Social, intellectual, and cultural paralysis; together, they constitute the main theme of Dubliners, Joyce's renowned collection of short stories. As both a man and artist, Joyce didn't feel at home in early twentieth-century Ireland, with its cultural conservatism and domination by the Catholic Church, and he expressed his alienation through his writings, most notably in Dubliners.
In the first of the short stories under discussion, "Eveline," we see the title character paralyzed by the prospect of joining her lover in Australia. Eveline has nothing to look forward to in Ireland, what with her abusive home life and lack of economic opportunity.
And yet, when presented with a great chance to start over in a new country with her lover, she doesn't take it. Instead, she remains rooted to the stop by the quayside while her boyfriend sails off into the distance to begin a new life without her.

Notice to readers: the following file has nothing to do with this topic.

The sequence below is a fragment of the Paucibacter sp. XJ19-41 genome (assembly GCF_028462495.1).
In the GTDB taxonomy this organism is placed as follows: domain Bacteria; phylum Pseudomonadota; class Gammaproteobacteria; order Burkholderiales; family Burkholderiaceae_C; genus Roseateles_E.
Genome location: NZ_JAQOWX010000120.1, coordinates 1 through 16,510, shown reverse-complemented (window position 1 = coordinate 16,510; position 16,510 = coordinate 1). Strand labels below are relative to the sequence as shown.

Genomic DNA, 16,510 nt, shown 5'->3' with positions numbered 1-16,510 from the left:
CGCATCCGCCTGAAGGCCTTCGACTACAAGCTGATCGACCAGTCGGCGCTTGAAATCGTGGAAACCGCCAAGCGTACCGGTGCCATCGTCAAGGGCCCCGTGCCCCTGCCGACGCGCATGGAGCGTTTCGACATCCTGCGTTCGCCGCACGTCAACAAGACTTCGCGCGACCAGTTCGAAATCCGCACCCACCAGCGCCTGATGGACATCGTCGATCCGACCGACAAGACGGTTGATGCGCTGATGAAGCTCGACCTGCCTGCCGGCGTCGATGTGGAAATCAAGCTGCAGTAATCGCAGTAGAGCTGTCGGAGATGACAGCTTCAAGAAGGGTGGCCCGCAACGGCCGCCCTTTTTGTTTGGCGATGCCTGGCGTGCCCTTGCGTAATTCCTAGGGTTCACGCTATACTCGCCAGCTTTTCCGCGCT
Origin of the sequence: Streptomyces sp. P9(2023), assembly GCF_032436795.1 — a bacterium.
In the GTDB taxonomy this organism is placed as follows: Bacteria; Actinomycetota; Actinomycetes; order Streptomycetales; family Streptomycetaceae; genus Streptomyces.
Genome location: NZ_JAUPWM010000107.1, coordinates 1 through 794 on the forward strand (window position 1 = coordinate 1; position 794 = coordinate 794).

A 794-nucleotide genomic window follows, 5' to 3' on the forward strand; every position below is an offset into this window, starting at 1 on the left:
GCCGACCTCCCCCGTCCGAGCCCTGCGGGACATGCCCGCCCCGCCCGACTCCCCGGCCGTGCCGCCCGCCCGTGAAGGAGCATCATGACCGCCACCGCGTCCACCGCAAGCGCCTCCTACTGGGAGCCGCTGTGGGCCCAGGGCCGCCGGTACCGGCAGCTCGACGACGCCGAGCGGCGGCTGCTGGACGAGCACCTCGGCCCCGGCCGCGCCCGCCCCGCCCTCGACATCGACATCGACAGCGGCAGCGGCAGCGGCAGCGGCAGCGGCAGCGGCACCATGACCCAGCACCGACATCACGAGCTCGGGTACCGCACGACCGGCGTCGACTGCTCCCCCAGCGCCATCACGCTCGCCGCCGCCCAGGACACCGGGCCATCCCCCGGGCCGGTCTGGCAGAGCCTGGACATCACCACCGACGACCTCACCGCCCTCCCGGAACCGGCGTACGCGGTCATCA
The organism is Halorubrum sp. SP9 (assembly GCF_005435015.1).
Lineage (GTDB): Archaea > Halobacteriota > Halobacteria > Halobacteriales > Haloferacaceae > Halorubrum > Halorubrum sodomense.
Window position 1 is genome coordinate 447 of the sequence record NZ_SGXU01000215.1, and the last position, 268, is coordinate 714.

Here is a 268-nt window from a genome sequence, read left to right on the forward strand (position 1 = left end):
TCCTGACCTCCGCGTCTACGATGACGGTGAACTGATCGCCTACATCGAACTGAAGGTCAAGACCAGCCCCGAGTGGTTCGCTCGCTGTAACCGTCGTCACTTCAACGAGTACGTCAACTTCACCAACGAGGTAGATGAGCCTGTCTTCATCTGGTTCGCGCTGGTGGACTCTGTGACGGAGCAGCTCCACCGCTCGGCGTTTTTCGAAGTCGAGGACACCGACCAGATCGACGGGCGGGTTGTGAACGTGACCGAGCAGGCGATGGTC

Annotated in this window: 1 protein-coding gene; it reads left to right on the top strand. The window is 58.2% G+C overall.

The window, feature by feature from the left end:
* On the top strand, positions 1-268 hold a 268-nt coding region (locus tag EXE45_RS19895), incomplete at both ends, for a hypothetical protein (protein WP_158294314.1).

The schoolboy narrator of "An Encounter" is also paralyzed by life in early twentieth-century Ireland. As he becomes more mature, he realizes that his life is lacking adventure. It is this realization that leads him to take a day off school with two boys, his friend Leo Dillon and a boy called Mahony. As the narrator tells us, he does this "to break out of the weariness of school-life for one day at least."
In the event, however, the narrator is unable to escape for very long on account of a very unpleasant encounter with a creepy old man. It is implied, but not stated, that he is a pedophile. His sudden unwelcome appearance in the story immediately dissolves all sense of adventure and brings the narrator crashing down to earth, back to the world of paralysis from which he'd wanted to escape and yet in which he still must live for the foreseeable future.